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7 results for Endeavors Vol. 14 Issue 3, Spring 1998
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Record #:
26160
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Abstract:
Clark Larsen, professor of anthropology, helped set forth the field of bioarcheology, which interprets behavior from the human skeleton. He is examining skeletons of the twelfth century Guale people who lived in coastal Georgia and Florida. The skeletons revealed information about disease, nutrition, fishing and agricultural practices.
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Endeavors (NoCar LD 3941.3 A3), Vol. 14 Issue 3, Spring 1998, p6-8, il, por Periodical Website
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Record #:
26161
Abstract:
UNC researchers are trying to make children’s lives better. Child development researchers are studying the quality of day-care centers, and the impacts of visual impairment to learning. Others are looking into children at risk, and exposure to age-inappropriate sexualization.
Source:
Endeavors (NoCar LD 3941.3 A3), Vol. 14 Issue 3, Spring 1998, p9-17, il, por Periodical Website
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Record #:
26159
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Jan Boxill, lecturer and associate chair of philosophy, says sports reflect our values and teach us how to view ourselves and the world. Because athletes have a public role, Boxill believes there should be a mentoring system to teach athletes how to set a good example.
Source:
Endeavors (NoCar LD 3941.3 A3), Vol. 14 Issue 3, Spring 1998, p4-5, il, por Periodical Website
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Record #:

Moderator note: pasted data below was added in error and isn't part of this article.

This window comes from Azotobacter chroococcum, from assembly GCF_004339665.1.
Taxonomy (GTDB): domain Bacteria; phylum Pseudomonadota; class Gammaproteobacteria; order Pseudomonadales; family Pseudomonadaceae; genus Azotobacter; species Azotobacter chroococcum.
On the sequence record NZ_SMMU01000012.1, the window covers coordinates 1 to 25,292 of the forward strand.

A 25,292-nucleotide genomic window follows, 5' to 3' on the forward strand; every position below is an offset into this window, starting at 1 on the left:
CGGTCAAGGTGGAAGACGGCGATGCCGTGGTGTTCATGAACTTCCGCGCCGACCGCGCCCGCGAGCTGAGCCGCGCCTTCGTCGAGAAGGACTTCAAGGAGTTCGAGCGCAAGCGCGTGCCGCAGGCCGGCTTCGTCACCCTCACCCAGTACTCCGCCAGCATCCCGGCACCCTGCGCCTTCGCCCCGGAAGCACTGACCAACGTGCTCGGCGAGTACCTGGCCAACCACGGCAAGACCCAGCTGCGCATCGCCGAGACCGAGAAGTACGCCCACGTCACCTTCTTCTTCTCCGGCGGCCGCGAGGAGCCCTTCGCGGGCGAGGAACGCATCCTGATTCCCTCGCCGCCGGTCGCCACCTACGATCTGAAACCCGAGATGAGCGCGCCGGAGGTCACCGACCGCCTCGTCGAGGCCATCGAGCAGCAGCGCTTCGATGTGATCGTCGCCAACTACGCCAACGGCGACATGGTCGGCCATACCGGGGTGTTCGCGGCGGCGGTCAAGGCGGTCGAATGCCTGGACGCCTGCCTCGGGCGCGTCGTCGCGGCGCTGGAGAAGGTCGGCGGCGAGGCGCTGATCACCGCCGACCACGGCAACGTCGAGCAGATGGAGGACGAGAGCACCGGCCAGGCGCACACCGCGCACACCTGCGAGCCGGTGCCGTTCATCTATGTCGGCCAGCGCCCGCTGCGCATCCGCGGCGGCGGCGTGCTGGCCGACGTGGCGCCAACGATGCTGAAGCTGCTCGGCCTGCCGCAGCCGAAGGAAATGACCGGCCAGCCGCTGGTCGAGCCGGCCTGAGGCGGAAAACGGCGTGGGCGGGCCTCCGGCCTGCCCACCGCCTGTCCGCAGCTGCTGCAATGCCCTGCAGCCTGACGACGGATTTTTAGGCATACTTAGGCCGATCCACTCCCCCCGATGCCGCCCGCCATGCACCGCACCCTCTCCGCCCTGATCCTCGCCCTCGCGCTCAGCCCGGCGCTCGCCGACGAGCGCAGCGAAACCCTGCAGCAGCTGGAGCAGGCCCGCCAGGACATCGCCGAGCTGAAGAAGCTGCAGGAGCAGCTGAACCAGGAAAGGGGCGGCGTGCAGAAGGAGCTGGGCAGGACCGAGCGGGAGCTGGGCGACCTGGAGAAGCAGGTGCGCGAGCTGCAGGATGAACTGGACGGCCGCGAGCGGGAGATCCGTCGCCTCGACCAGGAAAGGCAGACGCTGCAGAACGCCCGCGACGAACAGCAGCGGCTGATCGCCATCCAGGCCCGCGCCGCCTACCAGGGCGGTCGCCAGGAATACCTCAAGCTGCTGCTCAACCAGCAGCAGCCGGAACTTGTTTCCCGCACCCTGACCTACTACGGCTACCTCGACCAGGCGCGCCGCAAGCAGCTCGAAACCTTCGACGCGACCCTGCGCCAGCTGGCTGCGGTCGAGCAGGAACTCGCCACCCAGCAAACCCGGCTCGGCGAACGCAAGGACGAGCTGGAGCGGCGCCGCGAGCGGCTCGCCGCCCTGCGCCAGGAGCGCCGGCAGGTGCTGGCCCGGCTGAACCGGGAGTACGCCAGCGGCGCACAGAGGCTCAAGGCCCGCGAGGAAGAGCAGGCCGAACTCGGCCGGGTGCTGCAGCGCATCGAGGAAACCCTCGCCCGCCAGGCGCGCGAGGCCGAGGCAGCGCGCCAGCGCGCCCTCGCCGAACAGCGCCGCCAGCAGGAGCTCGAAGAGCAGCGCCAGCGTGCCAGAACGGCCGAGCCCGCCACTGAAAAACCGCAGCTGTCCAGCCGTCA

26163
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Abstract:
Conflict in Eastern Europe has divided land and languages. Linguist Robert Greenberg is studying how Bulgarian and Macedonian languages evolved from a single tradition and formed new dialects in response to politics.
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Endeavors (NoCar LD 3941.3 A3), Vol. 14 Issue 3, Spring 1998, p20-22, il, por Periodical Website
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Record #:
26164
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Abstract:
Schizophrenia is a complex disorder that remains largely unexplained and difficult to treat. UNC psychiatrists are leading a study to evaluate subjects for severity of psychotic symptoms and side effects from a new generation of medicines.
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Record #:
26162
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A multidisciplinary research team is studying electrical and chemical malfunctions that can cause heart attacks. Using a chemist’s sensor, cardiologists hope to be able to predict a heart attack before it happens.
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Record #:
26165
Abstract:
Bill Kier, associate professor of biology, studies squid movement. He discovered that squids move with surprising speed and agility because of the special traits of their muscles.
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